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Crosby deal could impact Malkin

| Friday, June 29, 2012, 12:01 a.m.
The Penguins' Evgeni Malkin at Consol Energy Center 2012. Chaz Palla | Tribune Review
The Penguins' Evgeni Malkin and Sidney Crosby during the morning skate at Madison Square Garden March 15, 2012. (Chaz Palla | Tribune-Review)
The Penguins' Chris Kunitz and Sidney Crosby celebrate Evgeni Malkin's second period power play goal against the Devils at the Prudential Center March 17, 2012. (Chaz Palla | Tribune-Review)

Sidney Crosby's new contract with the Penguins — a 12-year, $104.4 million deal to be signed Sunday — may impact the future of fellow franchise center Evgeni Malkin.

“The thing with Gino, as reigning MVP of the league, it's almost like having two kids you're equally fond of,” Penguins general manager Ray Shero said Thursday. “We want to keep Gino happy and keep him a Penguin for a long time.”

Crosby's new deal will kick in for the 2013-14 season, the last season for which Malkin is signed.

A new collective bargaining agreement between the NHL and its Players Association will be in effect by then. The current CBA prevents a player from signing a new contract before the start of his final year on deal.

Also under the current CBA, set to expire in September, a player can command 20 percent of the NHL salary cap for the year in which his contract is signed. The cap has been designated at $70.2 million for next season, though that figure could change pending the next CBA.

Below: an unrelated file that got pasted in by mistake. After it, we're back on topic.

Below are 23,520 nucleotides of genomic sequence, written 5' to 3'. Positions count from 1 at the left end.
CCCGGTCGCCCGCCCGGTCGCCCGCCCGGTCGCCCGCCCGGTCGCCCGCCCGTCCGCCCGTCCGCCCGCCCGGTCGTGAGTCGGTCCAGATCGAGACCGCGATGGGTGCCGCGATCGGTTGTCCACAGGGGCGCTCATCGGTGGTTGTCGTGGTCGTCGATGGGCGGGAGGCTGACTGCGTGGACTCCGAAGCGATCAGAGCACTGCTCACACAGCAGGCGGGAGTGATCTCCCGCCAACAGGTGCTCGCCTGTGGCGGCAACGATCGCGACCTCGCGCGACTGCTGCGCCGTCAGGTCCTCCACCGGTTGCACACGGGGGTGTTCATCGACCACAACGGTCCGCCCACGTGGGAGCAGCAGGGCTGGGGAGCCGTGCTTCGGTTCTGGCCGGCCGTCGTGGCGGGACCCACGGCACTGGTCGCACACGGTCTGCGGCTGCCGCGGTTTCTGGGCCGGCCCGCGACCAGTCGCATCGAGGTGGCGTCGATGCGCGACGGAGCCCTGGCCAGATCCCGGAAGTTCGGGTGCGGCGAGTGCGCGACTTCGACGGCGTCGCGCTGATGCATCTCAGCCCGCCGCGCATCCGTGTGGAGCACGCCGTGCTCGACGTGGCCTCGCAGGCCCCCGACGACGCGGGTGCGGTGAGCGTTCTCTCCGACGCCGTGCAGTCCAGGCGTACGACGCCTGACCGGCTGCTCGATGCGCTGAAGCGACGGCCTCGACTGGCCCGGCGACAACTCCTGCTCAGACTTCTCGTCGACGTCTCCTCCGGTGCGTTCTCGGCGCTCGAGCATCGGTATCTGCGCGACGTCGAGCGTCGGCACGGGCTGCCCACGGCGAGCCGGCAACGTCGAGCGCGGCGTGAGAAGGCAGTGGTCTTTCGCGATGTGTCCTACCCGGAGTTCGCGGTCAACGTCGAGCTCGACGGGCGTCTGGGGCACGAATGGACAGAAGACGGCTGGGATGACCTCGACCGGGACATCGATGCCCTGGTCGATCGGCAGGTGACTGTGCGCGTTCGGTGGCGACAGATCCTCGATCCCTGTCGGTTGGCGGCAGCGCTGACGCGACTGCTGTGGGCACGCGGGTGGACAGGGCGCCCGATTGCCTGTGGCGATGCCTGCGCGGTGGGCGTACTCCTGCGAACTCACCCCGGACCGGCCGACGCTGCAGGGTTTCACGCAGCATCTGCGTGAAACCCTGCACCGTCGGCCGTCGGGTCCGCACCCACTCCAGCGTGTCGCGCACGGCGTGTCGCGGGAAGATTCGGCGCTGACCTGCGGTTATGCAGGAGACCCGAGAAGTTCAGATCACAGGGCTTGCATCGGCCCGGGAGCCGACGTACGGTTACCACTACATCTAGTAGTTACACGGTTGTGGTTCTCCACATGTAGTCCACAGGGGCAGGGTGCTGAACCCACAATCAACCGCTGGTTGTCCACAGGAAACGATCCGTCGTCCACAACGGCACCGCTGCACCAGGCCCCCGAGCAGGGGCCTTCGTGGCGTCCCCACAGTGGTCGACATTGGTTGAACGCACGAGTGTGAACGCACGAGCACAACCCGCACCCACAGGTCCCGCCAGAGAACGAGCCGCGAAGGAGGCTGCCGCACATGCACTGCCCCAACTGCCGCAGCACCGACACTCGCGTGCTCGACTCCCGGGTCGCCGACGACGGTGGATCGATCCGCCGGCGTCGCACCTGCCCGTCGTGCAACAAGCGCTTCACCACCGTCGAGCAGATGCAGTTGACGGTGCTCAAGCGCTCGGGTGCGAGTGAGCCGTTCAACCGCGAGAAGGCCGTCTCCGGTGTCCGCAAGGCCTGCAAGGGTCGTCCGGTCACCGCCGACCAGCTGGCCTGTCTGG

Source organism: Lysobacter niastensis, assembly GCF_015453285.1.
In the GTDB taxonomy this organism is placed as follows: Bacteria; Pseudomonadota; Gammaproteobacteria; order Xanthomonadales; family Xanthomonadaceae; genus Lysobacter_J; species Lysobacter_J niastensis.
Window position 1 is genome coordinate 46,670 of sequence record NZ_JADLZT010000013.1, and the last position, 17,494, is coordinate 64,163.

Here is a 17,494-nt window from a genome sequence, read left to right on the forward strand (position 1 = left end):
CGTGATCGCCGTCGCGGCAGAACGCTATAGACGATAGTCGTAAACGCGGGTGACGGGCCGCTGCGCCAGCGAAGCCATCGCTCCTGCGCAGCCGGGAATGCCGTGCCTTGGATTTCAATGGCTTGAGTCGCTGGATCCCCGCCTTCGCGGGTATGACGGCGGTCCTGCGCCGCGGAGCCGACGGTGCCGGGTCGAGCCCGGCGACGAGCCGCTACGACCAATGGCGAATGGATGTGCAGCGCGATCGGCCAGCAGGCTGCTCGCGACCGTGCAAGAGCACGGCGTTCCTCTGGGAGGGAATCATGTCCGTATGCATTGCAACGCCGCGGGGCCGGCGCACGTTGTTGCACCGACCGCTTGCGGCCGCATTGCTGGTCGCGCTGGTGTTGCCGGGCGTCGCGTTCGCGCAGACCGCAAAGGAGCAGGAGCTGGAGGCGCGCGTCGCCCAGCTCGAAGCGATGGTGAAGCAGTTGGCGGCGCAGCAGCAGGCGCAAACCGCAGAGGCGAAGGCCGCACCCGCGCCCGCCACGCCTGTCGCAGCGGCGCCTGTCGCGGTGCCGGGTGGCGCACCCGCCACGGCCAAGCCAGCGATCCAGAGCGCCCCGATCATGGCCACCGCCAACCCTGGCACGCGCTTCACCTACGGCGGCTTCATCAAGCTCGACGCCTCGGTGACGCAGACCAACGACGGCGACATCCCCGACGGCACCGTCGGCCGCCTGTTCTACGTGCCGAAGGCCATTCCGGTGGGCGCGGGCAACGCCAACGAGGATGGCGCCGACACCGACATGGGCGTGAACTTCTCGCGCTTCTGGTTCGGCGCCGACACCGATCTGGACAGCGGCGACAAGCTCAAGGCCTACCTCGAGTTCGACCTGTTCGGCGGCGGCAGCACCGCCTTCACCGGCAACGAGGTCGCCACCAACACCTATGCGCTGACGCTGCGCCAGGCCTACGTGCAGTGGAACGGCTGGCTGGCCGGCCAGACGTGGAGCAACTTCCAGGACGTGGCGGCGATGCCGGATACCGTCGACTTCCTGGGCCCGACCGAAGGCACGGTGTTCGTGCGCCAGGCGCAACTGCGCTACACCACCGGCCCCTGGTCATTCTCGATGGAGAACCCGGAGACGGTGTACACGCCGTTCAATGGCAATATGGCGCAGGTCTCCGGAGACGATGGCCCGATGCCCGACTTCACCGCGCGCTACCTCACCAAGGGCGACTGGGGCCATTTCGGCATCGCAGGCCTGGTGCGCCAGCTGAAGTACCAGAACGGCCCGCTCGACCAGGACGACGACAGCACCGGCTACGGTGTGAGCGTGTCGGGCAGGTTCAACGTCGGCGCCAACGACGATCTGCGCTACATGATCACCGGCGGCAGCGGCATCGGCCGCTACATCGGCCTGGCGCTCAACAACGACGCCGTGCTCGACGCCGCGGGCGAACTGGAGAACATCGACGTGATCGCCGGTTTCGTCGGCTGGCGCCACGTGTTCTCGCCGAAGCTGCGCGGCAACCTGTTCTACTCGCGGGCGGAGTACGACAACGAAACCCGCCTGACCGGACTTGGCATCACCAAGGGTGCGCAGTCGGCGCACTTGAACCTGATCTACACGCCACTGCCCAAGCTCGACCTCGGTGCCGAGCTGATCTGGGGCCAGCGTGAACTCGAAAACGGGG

Malkin has not said whether he would again be willing to play for an amount equal to Crosby. In 2008 he signed a five-year contract worth $43.5 million, terms that exactly matched Crosby's deal the year prior.

Malkin could not be reached for comment yesterday.

He, like Crosby, is expected to attend the weekend wedding of Penguins teammate Brooks Orpik in northern California.

Crosby, who did not speak yesterday, has missed 101 games the past two seasons because of concussion symptoms.

Shero would not say whether the team was able to secure insurance for the contract.

“It's something I've never talked about in the past,” Shero said of insurance for a player's contract. “I won't talk about it with this contract, and I won't talk about it moving forward. It's a team issue.”

Shero did not say that Crosby's decision to avoid maxing out had set a standard for future contracts.

The Penguins are about $15 million under the salary cap after trades last week of center Jordan Staal and defenseman Zbynek Michalek.

Rob Rossi is a staff writer for Trib Total Media. He can be reached at rrossi@tribweb.com or 412-380-5635.

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